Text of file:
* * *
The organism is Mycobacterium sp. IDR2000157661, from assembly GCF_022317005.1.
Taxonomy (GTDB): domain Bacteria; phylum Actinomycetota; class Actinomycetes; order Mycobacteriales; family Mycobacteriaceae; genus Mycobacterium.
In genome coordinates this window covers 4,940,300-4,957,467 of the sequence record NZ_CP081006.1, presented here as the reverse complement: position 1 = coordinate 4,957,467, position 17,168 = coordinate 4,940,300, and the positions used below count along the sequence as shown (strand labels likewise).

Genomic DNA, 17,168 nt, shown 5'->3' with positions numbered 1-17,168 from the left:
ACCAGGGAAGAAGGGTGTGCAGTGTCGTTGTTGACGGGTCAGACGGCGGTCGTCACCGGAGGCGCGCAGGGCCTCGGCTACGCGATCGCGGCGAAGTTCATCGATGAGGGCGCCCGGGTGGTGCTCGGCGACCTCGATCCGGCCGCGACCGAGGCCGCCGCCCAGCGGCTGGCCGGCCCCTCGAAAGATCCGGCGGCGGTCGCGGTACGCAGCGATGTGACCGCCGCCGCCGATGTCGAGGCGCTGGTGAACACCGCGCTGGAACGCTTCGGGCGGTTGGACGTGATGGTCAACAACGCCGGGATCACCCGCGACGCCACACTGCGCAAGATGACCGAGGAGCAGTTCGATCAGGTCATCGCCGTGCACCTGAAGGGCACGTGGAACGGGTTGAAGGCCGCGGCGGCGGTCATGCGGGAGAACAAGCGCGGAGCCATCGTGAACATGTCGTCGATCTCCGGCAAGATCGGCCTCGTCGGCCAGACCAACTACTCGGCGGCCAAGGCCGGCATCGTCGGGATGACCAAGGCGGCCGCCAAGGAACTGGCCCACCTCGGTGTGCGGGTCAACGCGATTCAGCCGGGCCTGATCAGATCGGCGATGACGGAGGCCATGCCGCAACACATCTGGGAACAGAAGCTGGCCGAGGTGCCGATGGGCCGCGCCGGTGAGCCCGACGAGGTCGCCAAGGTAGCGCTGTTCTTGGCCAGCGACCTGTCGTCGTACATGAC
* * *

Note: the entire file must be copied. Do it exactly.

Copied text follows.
The organism is Mycobacterium sp. IDR2000157661, from assembly GCF_022317005.1.
Taxonomy (GTDB): domain Bacteria; phylum Actinomycetota; class Actinomycetes; order Mycobacteriales; family Mycobacteriaceae; genus Mycobacterium.
In genome coordinates this window covers 4,940,300-4,957,467 of the sequence record NZ_CP081006.1, presented here as the reverse complement: position 1 = coordinate 4,957,467, position 17,168 = coordinate 4,940,300, and the positions used below count along the sequence as shown (strand labels likewise).

Genomic DNA, 17,168 nt, shown 5'->3' with positions numbered 1-17,168 from the left:
ACCAGGGAAGAAGGGTGTGCAGTGTCGTTGTTGACGGGTCAGACGGCGGTCGTCACCGGAGGCGCGCAGGGCCTCGGCTACGCGATCGCGGCGAAGTTCATCGATGAGGGCGCCCGGGTGGTGCTCGGCGACCTCGATCCGGCCGCGACCGAGGCCGCCGCCCAGCGGCTGGCCGGCCCCTCGAAAGATCCGGCGGCGGTCGCGGTACGCAGCGATGTGACCGCCGCCGCCGATGTCGAGGCGCTGGTGAACACCGCGCTGGAACGCTTCGGGCGGTTGGACGTGATGGTCAACAACGCCGGGATCACCCGCGACGCCACACTGCGCAAGATGACCGAGGAGCAGTTCGATCAGGTCATCGCCGTGCACCTGAAGGGCACGTGGAACGGGTTGAAGGCCGCGGCGGCGGTCATGCGGGAGAACAAGCGCGGAGCCATCGTGAACATGTCGTCGATCTCCGGCAAGATCGGCCTCGTCGGCCAGACCAACTACTCGGCGGCCAAGGCCGGCATCGTCGGGATGACCAAGGCGGCCGCCAAGGAACTGGCCCACCTCGGTGTGCGGGTCAACGCGATTCAGCCGGGCCTGATCAGATCGGCGATGACGGAGGCCATGCCGCAACACATCTGGGAACAGAAGCTGGCCGAGGTGCCGATGGGCCGCGCCGGTGAGCCCGACGAGGTCGCCAAGGTAGCGCTGTTCTTGGCCAGCGACCTGTCGTCGTACATGAC